Jenji Kohan probably should have toned that down, but subtlety doesn't seem to be in her arsenal. To wit: listen to the music that plays whenever Daya (an inmate) and Bennett (a C.O.) are together. It's ridiculous, and worthy of a 1980s Afterschool Special. And they play it Every. Single. Time. Before "Orange," Kohan was known primarily for the Showtime series "Weeds." I've never seen a single episode of "Weeds," so I can't compare, but I have real questions about some of the creative decisions on this show. (Also, I could do without the Jason Biggs-inspired American Pie inside jokes.) That's why I mentioned HBO above; in the best HBO original dramas, these little wrinkles have all been ironed out. (Then again, it's still the first season for "Orange" so there is time.)

When looking at the big picture, however, those are very small quibbles. In most respects, Kohan has put together a captivating portrait of life inside a women's prison. Piper is a fascinating character study, but she is arguably the least compelling personality on the show. Taystee Jefferson may be my favorite character, but the entire group of inmates -- Alex, Yoga Jones, track star Janae Watson, Sister Ingalls, Big Boo, and especially the Bible-toting meth-head Pennsatucky -- are each engaging in their own way. I'm not sure how Kohan was able to make each of them a fully-formed character in only 13 episodes (the flashbacks to life before prison helped), but it works.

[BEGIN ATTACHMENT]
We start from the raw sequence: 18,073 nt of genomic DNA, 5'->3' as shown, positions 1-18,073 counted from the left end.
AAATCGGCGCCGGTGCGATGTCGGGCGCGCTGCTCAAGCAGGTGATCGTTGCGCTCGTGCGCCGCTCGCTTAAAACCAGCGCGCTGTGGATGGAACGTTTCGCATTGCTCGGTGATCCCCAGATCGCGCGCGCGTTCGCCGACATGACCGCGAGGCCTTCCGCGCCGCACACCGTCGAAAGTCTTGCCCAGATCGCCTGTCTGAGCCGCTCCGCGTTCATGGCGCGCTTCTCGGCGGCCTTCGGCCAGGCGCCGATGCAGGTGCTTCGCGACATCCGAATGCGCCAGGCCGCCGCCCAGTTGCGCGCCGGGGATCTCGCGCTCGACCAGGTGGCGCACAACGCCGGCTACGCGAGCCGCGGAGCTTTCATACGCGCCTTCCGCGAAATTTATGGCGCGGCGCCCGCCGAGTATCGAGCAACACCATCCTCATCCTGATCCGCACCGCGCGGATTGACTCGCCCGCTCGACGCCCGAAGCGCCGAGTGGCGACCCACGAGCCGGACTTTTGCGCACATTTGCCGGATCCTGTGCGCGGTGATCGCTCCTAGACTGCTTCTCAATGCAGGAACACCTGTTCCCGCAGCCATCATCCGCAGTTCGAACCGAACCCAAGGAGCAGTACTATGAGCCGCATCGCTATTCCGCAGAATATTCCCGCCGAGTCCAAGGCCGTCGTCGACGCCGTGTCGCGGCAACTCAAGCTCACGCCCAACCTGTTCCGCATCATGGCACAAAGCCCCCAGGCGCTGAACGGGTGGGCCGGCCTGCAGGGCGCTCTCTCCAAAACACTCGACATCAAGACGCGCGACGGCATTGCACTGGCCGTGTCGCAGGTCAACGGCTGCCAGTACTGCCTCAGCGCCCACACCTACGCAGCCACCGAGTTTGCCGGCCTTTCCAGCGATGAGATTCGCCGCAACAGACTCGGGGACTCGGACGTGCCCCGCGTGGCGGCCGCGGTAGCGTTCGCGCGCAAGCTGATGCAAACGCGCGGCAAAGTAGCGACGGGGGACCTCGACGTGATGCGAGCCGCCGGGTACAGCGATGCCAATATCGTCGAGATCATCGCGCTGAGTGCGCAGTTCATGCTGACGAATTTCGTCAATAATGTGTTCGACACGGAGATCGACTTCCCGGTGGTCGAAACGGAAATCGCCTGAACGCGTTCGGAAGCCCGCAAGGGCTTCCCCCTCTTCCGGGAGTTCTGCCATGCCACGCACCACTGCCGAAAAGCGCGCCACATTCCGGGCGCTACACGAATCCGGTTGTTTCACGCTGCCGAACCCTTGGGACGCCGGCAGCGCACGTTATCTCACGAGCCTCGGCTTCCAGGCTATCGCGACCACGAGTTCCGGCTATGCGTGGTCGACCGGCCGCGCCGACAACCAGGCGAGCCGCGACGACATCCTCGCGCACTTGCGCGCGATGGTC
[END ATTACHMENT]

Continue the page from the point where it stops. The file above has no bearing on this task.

I was happy to be able to watch the entire season over two weeks, one episode a night, thanks to the Netflix model of distribution, but "Orange" is a series that would have benefited from the traditional model. At the end of each episode, I didn't like the idea of waiting until the following night to see what would happen next (alas, my wife goes to sleep early, and she was just as engaged with the series as I). Imagine waiting a full week to see how Piper was going to resolve whatever issues were still lingering from the episode before. It's a series that could have built even more buzz than it actually did by giving each episode some water cooler time.

Either way, I am definitely looking forward to the second season, especially after the eye-popping cliffhanger at the end of season one's final episode. "Orange" isn't as good as "Mad Men" or "Sherlock," but it's just a cut below. Which means that it's better than most everything else on television (or whatever delivery device you prefer).

Yep, that pretty much covers it

Yesterday, a 12-year-old told me this:

The only thing I know about judges is that they sit up there and yell at people to be quiet. I know there must be more to it, but I don't know what it is.

That's a pretty good job description, actually.

Why?

Yes, Georgetown exited the NCAA tournament early once again this year. I'm so sick of this.

No, really. Why?

For Georgetown, Friday night's upset win was just the latest in a string of disappointments for the program since John Thompson III took the Hoyas to the Final Four six years ago.

No fan base has endured more heartbreak and embarrassment than this one. Here's the rundown on how G'town's had good-to-really-good regular seasons end in flameout since the 2008 NCAA tournament.

Read the rundown, if you wish. I've lived it.

Can someone explain this? There's only one constant: coach John Thompson III.

Somedays, I wish I had just gone to Duke Law, rather than Georgetown.

...

Okay, that's silly talk.

Ten Second Movie Review: Double Indemnity

Double Indemnity (1944)Director: Billy Wilder Writers: Wilder and Raymond Chandler Stars: Fred MacMurray, Barbara Stanwyck, Edward G. Robinson